app.blockstack.org as a landing page should be improved

Yep we plan to build this page out over time as we include features that drive users there.

#22

Thank you so much for putting the time into this feedback! :pray:

I think we’ve already made some progress fixing the bugs you mentioned here (e.g. that mention of “Instagram” :grimacing:).

We may expand that “How it Works” modal to include more materials and perhaps even link off to a dedicated page. So that feedback in particular will be helpful for evolving it.

I did have a random idea related to the “Powered by Blockstack” button. Would there be any way to make this a “security image” like the extra layers some banks do to ensure the website is the correct website?

I suppose I wonder why a phisher wouldn’t just send the user to a dummy version of this flow instead of the real one, thereby bypassing the authenticator and its security check entirely? This is similar to my comment to @friedger elsewhere in this post.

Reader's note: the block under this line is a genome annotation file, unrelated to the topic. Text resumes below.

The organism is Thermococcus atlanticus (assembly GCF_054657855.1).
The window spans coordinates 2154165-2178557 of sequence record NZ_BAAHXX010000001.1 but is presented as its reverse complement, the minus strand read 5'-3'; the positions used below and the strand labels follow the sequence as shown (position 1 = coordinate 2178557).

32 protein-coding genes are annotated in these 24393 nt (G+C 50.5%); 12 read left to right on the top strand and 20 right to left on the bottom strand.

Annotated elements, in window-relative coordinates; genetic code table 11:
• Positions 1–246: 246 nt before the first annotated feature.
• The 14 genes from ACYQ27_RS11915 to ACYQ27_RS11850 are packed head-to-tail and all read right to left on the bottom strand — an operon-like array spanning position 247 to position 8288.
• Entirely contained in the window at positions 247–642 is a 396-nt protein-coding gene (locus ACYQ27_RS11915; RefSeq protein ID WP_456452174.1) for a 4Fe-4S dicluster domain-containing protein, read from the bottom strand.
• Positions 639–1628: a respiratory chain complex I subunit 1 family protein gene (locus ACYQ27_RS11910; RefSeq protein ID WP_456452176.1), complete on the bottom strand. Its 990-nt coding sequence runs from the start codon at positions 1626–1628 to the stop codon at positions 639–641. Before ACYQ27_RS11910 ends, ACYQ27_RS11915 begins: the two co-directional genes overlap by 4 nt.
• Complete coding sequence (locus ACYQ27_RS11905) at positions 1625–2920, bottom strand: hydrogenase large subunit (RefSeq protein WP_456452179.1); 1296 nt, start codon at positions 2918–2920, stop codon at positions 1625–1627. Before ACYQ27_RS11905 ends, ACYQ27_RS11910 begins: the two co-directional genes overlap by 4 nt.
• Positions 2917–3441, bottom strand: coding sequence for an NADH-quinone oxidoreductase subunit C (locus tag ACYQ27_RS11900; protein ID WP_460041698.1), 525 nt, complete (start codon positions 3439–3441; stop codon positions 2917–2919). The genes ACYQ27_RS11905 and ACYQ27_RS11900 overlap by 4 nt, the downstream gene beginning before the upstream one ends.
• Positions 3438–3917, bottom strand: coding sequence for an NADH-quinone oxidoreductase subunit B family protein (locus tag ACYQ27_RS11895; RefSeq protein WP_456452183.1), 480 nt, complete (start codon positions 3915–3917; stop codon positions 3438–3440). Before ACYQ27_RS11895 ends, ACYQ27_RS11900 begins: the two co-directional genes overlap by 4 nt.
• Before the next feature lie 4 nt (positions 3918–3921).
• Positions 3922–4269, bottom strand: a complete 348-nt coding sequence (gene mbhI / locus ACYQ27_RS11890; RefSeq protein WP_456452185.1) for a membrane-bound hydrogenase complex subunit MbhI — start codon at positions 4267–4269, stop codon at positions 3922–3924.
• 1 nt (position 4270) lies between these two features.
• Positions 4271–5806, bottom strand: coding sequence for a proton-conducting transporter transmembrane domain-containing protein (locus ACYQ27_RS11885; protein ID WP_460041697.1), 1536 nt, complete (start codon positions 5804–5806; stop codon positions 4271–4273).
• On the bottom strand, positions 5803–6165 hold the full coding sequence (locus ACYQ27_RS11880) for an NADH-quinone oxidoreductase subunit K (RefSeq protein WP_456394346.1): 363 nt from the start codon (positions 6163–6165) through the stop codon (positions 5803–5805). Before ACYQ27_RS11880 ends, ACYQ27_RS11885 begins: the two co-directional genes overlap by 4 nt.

It went directly to the 12 word phrase, and I closed it out shortly after and didn’t save it. What happens now? Can I recover that? I see it on the list as a raw ID.

We need to handle this case especially. I’ve filed these issues: https://github.com/blockstack/app/issues/214 and https://github.com/blockstack/app/issues/215

Second choice: OverlyVerbose

Yep usernames need to be lowercase

It needs overflow-wrap!

Good catch, tracking here: https://github.com/blockstack/app/issues/217

Bugs aside, I cannot express how happy this makes me. The original process with browser.blockstack.org I could understand, but couldn’t recommend to “friends and family” without hand-holding and trying to convince them to use it. This is clean, simple, and straight-forward (as it should be!).

This is exactly what we want to hear! I’m glad you like this version so much and feel it’s ready for “friends and family”.

#23

@hank is this error because Banter needs a username and so runs into problems if the user doesn’t complete setting one up?

#24

Would it be possible to exclude the screen for the username? So the developer can decide.

Apps that don’t need usernames could benefit from it. Apps that require a username could have the screen showing when users without a username login the first time.

#25

We considered this in depth during our research into identity management for this release, and we were very much tempted to make usernames optional per app.